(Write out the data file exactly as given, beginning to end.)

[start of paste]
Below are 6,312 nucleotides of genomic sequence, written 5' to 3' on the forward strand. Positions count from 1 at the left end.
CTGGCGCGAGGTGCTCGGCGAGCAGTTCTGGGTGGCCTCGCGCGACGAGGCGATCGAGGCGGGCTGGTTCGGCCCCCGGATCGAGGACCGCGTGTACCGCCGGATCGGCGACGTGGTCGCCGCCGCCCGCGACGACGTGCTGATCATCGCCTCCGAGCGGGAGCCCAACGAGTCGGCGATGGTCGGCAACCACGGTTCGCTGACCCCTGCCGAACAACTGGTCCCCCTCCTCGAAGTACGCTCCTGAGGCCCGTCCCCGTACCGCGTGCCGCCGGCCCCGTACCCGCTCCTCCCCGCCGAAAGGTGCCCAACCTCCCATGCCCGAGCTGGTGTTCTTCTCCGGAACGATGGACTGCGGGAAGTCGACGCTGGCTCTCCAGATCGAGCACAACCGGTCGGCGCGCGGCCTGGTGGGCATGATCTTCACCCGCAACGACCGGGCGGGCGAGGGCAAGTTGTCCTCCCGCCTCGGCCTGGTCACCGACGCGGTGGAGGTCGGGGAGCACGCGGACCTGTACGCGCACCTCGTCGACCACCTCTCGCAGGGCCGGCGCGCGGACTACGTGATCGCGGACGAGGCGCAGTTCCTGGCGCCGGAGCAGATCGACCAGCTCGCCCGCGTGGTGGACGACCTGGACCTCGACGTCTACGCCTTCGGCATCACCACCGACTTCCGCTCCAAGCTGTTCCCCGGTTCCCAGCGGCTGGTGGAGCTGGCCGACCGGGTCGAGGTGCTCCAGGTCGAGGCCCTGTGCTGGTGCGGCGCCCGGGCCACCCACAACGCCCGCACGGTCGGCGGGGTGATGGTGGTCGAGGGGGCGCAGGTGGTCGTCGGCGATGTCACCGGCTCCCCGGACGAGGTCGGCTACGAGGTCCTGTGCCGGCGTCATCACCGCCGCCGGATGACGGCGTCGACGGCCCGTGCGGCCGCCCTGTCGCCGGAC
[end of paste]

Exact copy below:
Below are 6,312 nucleotides of genomic sequence, written 5' to 3' on the forward strand. Positions count from 1 at the left end.
CTGGCGCGAGGTGCTCGGCGAGCAGTTCTGGGTGGCCTCGCGCGACGAGGCGATCGAGGCGGGCTGGTTCGGCCCCCGGATCGAGGACCGCGTGTACCGCCGGATCGGCGACGTGGTCGCCGCCGCCCGCGACGACGTGCTGATCATCGCCTCCGAGCGGGAGCCCAACGAGTCGGCGATGGTCGGCAACCACGGTTCGCTGACCCCTGCCGAACAACTGGTCCCCCTCCTCGAAGTACGCTCCTGAGGCCCGTCCCCGTACCGCGTGCCGCCGGCCCCGTACCCGCTCCTCCCCGCCGAAAGGTGCCCAACCTCCCATGCCCGAGCTGGTGTTCTTCTCCGGAACGATGGACTGCGGGAAGTCGACGCTGGCTCTCCAGATCGAGCACAACCGGTCGGCGCGCGGCCTGGTGGGCATGATCTTCACCCGCAACGACCGGGCGGGCGAGGGCAAGTTGTCCTCCCGCCTCGGCCTGGTCACCGACGCGGTGGAGGTCGGGGAGCACGCGGACCTGTACGCGCACCTCGTCGACCACCTCTCGCAGGGCCGGCGCGCGGACTACGTGATCGCGGACGAGGCGCAGTTCCTGGCGCCGGAGCAGATCGACCAGCTCGCCCGCGTGGTGGACGACCTGGACCTCGACGTCTACGCCTTCGGCATCACCACCGACTTCCGCTCCAAGCTGTTCCCCGGTTCCCAGCGGCTGGTGGAGCTGGCCGACCGGGTCGAGGTGCTCCAGGTCGAGGCCCTGTGCTGGTGCGGCGCCCGGGCCACCCACAACGCCCGCACGGTCGGCGGGGTGATGGTGGTCGAGGGGGCGCAGGTGGTCGTCGGCGATGTCACCGGCTCCCCGGACGAGGTCGGCTACGAGGTCCTGTGCCGGCGTCATCACCGCCGCCGGATGACGGCGTCGACGGCCCGTGCGGCCGCCCTGTCGCCGGAC